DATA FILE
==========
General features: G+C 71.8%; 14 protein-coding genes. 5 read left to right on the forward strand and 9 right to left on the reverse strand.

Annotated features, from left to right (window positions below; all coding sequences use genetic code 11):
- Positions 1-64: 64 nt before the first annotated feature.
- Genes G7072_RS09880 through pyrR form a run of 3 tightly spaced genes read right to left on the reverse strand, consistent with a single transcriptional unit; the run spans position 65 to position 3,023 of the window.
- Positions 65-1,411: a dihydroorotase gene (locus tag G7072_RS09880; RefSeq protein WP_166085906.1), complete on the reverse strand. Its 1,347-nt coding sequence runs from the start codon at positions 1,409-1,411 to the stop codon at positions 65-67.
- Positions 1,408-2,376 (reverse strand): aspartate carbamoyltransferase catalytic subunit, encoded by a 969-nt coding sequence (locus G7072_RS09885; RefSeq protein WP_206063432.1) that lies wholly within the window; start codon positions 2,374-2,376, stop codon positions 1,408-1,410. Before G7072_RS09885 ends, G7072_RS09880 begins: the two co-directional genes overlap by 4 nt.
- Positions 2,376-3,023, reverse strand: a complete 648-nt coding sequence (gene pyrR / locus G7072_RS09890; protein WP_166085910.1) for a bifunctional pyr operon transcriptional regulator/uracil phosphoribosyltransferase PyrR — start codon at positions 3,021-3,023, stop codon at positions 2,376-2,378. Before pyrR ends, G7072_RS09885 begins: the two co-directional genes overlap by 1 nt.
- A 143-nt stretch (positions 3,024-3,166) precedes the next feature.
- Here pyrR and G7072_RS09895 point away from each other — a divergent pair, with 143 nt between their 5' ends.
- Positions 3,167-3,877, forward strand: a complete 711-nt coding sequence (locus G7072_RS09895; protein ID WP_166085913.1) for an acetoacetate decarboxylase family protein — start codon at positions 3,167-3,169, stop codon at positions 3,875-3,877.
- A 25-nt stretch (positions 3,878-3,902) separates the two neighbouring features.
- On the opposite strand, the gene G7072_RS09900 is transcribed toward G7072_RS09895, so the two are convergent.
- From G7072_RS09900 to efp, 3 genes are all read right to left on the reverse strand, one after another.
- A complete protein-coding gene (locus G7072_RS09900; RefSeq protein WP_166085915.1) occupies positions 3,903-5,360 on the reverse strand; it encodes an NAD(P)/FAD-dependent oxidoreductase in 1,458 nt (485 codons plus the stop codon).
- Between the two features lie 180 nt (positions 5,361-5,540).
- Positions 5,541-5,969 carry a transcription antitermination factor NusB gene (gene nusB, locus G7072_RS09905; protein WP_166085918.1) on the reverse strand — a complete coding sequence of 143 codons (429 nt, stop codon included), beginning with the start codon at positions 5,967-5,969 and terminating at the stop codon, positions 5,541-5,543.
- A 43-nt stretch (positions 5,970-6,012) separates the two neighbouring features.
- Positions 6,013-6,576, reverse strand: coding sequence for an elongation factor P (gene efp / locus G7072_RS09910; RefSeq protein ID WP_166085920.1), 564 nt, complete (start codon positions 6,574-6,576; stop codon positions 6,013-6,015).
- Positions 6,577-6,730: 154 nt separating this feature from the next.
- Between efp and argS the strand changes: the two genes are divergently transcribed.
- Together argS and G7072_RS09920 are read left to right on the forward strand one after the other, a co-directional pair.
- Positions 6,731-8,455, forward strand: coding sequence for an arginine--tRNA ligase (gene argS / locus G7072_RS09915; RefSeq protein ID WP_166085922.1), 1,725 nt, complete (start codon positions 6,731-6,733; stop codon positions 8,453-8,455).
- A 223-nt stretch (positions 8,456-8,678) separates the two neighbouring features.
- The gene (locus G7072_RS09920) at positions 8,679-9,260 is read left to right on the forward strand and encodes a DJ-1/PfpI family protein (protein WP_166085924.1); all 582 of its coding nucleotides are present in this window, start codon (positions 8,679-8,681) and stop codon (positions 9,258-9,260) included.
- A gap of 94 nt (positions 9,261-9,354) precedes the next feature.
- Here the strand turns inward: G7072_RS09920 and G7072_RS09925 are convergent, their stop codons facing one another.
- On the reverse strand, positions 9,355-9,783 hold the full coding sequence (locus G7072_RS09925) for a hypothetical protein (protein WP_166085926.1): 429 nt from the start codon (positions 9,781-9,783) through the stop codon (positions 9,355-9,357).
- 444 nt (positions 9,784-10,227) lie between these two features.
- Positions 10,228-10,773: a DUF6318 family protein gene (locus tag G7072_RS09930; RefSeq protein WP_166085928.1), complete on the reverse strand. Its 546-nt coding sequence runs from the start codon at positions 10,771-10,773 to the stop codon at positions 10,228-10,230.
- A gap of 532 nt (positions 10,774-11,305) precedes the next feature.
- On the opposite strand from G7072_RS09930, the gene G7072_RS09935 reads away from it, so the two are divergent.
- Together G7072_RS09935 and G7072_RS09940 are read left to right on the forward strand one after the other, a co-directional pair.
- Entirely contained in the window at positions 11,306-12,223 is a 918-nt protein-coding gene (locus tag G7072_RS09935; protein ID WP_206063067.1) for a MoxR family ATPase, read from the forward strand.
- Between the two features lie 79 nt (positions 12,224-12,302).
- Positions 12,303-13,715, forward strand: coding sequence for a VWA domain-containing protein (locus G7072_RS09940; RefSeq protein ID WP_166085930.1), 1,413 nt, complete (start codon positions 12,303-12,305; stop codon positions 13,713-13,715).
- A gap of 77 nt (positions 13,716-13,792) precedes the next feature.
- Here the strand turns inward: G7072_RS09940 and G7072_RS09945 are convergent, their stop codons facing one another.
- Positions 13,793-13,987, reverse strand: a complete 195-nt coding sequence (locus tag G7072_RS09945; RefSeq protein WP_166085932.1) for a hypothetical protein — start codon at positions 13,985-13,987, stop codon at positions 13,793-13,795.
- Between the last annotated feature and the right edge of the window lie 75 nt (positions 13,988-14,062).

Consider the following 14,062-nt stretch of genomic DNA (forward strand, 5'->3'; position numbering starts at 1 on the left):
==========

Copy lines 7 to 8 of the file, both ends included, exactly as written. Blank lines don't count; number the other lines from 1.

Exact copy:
- Positions 2,376-3,023, reverse strand: a complete 648-nt coding sequence (gene pyrR / locus G7072_RS09890; protein WP_166085910.1) for a bifunctional pyr operon transcriptional regulator/uracil phosphoribosyltransferase PyrR — start codon at positions 3,021-3,023, stop codon at positions 2,376-2,378. Before pyrR ends, G7072_RS09885 begins: the two co-directional genes overlap by 1 nt.
- A 143-nt stretch (positions 3,024-3,166) precedes the next feature.